I am coaching youth football. My goal is to let them be conditioned so the can have and keep a high intensity during games. Also, I would like to improve speed. For some reason I am banned on Charlie Francis site. I am looking for suggestions. Thanks!
Sprints sprint sprint sprints sprints.
Halfway across the field and back, make'em run suicides - 10 yards and back, then 20 yards and back, 30 yards and back... have all out footraces across the field, etc.
A quick note regarding the thread title:
1:05-1:15 "Weight training is GPP ... it's not fucking dragging a sled. That's the stupidest thing in the world." - Jim Wendler.
I was guilty of misusing/misapplying the term "GPP" myself, but when I really wrapped my head around the concept, I had what alcoholics refer to as a moment of clarity.
Dan John has worked with a ton of high school athletes and he's written some great info:
But really, there are a lot of factors involved in laying out a plan, as you can imagine. How many kids, their training experience, total time available, other training commitments they have (as in, allotting training time for skill drills, full practices, weights, and cardio/conditioning), etc.
Generally speaking, conditioning can be brought up with things like complexes, where the athlete has to perform explosively while fatigued. Speed will be brought up a bit as a side effect of better conditioning, less bodyfat, and improved strength/power, in addition to targeted short-distance running drills (like the suicides Irish mentioned).
5x5 for Beginners
I agree with the above, but when he says "youth football" that denotes to me that a weightroom isn't really available.. it wasn't for me until I hit high school.
I'm figuring that he needs stuff like the army PT drills - that a lot of kids can do all at once, anywhere, with no equipment.
What equipment do you have access to and what age are the athletes?
Simplicity is the key. You can make a program too complex and end up with nothing. If all else fails just focus on sprints and weights - thats two things and it's all you really need to be honest.
sprints: 30m x 10
Weights: Squat: 5x5, deadlift: 5x5, hyperextension: 4x10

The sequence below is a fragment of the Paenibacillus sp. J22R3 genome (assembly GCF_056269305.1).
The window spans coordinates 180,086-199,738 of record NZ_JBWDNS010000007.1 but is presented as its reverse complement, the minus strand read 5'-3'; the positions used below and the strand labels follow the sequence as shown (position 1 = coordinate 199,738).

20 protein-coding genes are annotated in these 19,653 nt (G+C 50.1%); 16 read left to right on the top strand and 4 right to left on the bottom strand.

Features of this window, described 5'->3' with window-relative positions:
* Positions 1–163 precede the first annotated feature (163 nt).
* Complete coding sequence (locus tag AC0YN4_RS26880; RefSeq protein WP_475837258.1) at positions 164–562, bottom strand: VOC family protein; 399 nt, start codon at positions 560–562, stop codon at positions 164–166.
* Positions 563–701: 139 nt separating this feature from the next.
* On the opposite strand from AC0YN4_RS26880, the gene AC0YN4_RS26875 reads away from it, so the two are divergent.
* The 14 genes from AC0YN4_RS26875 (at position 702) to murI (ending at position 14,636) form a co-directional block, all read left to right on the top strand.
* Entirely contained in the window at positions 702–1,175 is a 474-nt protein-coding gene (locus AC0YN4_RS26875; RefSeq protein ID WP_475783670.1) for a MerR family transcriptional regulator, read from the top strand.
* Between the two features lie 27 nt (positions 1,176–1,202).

TUESDAY: Bench press: 5x5, chin ups: 5x AMAP, Ab circuit.
Repeat above for Thursday and Friday.
I have 7-8 year old boys 4 times a week. Weights are out. I plan on running practices at a high pace. They take foosball seriously around here, even at this age. Definately need to increase speed, agility and work capacity.
I've played football my entire life, through college at a big ten school, and this is what we did at every single level of football. This is all you need right here.
You can also get creative with bodyweight/army/pt type stuff. For example: Have them do high knees in place, then have them drop to the ground and get back up a few times by yelling "drop" or "hit" or something like that. After a few of those, blow the whistle and have them sprint 20 yards. Then 10 pushups. Then sprint another 20 yards, 10 situps etc...
This does change things quite a bit. For some reason, I was thinking high school age athletes.
Check out some of the info this dude has here and in others on his Youtube page. Lots of solid info to be absorbed:
At that young age, regardless of how serious they take football, they're still young kids and there's only so much intensity they can approach. I haven't seen kids that young that even really knew how to sprint or had very sound running mechanics. Run pretty fast, sure, but full-bore sprints? Not quite, so I probably wouldn't train them that way just yet.
Short-distance change of direction drills (like shorter-distance suicides or incorporating lateral running/sidestep variations) would be more along those lines, in addition to medley circuits that combined some in-game activities with general activities (for example, combining jumping jacks, squat thrusts, bear walks, and running a short pass route to catch an easy lob.)
the things you described brought back horrible memories from high school football.
If someone yells "Hit" I'll still drop to the ground to this day.
And also... it's never too early to run hills.
I think easiest way to train in a team enviroment out in the open is strong man training. Prowler/sled/tyres/yoke & farmerswalks sledge hammer training battling ropes etc.